Mechanism of Alcohol Displacement of Oil from Porous Media
- J.J. Taber (Gulf Research & Development Co.) | I.S.K. Kamath (Gulf Research & Development Co.) | Ronald L. Reed (Gulf Research & Development Co.)
- Document ID
- Society of Petroleum Engineers
- Society of Petroleum Engineers Journal
- Publication Date
- September 1961
- Document Type
- Journal Paper
- 195 - 212
- 1961. Original copyright American Institute of Mining, Metallurgical, and Petroleum Engineers, Inc. Copyright has expired.
- 2.4.3 Sand/Solids Control, 5.3.4 Reduction of Residual Oil Saturation, 5.3.2 Multiphase Flow, 4.1.5 Processing Equipment, 2.7.1 Completion Fluids, 5.2.1 Phase Behavior and PVT Measurements, 1.6.9 Coring, Fishing, 5.2 Reservoir Fluid Dynamics
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Alcohol floods of consolidated sandstone cores have shown the process to be strongly dependent on the phase behavior of the particular alcohol-oil-water system used. This means that in many cases the mechanism does not conform to the idea of a piston-like displacement. Instead, it is found that by changing the alcohol it is possible to change the relative velocities of the oil and water and, in fact, the entire mechanism of the process. The effects of rate, viscosity, initial saturation, distance travelled and hysteresis of relative permeability on the alcohol flooding mechanism are discussed.
Reasons for interest in the use of alcohol to miscibly displace oil and water from a porous medium appear in the existing literature. The mechanism of the displacement has been considered and the apparent implications formulated into a theory which presumably would enable one to predict the essential features of the process. Unfortunately, most of the reported experiments have been performed with unconsolidated or artificially consolidated sands. With these systems some of the noteworthy facets of the process are obscured and resulting data appear uncertain.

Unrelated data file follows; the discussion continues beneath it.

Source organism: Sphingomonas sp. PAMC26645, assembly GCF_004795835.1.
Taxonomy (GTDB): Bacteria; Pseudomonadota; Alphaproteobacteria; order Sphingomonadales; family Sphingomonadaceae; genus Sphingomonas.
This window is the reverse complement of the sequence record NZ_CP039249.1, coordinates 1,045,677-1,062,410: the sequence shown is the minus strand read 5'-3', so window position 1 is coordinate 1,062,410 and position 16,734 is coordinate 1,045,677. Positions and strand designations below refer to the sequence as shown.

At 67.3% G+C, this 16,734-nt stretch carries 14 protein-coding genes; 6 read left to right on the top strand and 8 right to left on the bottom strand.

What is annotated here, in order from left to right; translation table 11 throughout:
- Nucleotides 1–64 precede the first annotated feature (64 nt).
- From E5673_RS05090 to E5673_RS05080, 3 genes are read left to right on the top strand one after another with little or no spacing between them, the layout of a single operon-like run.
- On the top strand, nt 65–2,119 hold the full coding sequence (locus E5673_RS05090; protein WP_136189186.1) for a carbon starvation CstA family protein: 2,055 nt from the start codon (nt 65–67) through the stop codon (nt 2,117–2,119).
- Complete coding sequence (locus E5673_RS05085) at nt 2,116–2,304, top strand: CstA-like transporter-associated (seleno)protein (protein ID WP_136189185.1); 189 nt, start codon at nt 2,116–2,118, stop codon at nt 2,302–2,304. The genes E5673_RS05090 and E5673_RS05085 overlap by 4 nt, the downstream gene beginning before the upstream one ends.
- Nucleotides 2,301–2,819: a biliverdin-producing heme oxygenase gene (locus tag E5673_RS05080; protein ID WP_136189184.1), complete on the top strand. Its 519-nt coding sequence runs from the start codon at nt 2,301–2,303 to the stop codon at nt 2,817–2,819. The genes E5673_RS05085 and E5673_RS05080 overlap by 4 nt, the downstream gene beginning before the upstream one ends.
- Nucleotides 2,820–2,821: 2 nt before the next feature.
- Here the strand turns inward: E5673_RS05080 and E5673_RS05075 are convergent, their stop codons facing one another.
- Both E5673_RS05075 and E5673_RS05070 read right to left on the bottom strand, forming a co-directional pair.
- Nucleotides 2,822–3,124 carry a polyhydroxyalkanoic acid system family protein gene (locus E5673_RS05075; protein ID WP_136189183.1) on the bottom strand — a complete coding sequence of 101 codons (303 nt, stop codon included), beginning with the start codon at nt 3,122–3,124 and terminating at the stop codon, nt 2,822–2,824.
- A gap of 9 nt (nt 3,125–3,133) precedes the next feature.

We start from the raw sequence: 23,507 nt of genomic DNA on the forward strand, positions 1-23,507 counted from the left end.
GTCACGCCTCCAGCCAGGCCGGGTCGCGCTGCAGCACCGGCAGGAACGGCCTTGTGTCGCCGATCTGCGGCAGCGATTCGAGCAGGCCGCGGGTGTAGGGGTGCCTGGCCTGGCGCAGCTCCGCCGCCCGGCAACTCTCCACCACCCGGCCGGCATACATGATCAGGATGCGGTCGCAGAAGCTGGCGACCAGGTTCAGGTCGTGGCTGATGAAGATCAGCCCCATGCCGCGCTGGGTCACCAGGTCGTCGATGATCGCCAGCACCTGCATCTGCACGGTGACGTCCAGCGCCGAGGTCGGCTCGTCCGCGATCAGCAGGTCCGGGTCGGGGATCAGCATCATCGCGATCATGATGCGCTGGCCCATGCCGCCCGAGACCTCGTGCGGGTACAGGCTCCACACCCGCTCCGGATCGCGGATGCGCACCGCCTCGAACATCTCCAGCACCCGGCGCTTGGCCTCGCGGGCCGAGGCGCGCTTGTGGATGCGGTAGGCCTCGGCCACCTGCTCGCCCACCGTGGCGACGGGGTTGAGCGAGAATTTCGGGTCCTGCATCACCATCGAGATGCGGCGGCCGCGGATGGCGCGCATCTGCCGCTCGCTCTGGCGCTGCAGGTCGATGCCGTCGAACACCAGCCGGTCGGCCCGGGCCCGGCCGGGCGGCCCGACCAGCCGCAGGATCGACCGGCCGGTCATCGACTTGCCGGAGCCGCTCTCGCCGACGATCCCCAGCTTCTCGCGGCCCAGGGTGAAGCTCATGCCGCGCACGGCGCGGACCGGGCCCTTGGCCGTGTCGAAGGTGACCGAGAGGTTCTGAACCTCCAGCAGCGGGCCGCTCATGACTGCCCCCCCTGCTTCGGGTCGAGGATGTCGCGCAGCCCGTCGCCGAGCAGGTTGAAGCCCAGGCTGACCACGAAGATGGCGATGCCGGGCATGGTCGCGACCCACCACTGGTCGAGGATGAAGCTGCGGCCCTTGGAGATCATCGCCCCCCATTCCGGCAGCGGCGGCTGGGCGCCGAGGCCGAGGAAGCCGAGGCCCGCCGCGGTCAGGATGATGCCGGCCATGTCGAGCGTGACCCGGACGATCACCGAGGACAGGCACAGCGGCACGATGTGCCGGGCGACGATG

It is the purpose of this paper to show how the use of consolidated sandstones has led to revision of the mechanism and, hence, the theory of alcohol flooding. The practical result is increased pessimism toward the possibilities of commercial application of the simplest form of the alcohol-slug process. However elucidation of the mechanism has made it possible to define the essential characteristics of a system of slugs which will behave in a nearly piston-like fashion and, thus, yield the best possible result.
Equilibrium Phase Behavior
Fig. 1 is a diagram of the ternary system isopropyl alcohol (IPA)-Soltrol-calcium chloride brine. Brine was used to prevent plugging of the core and calcium chloride was used because sodium chloride brine exhibits a solid phase with Soltrol and IPA. If alcohol is added in increments to the immiscible mixture of water and oil represented by Point A, the path followed by the successively equilibrated samples will be on the Line ABC and pass from the immiscible region to the miscible region by crossing the binodal curve at B. Consider the intersection D of this path with the tie Line EF. The quantity of oleic phase is proportional to the Segment ED and the quantity of the aqueous phase is proportional to DF. Compositions of the two phases are specified by Points E and F. It is clear that in the case shown the oleic phase is diminishing and entirely disappears when miscibility is achieved.
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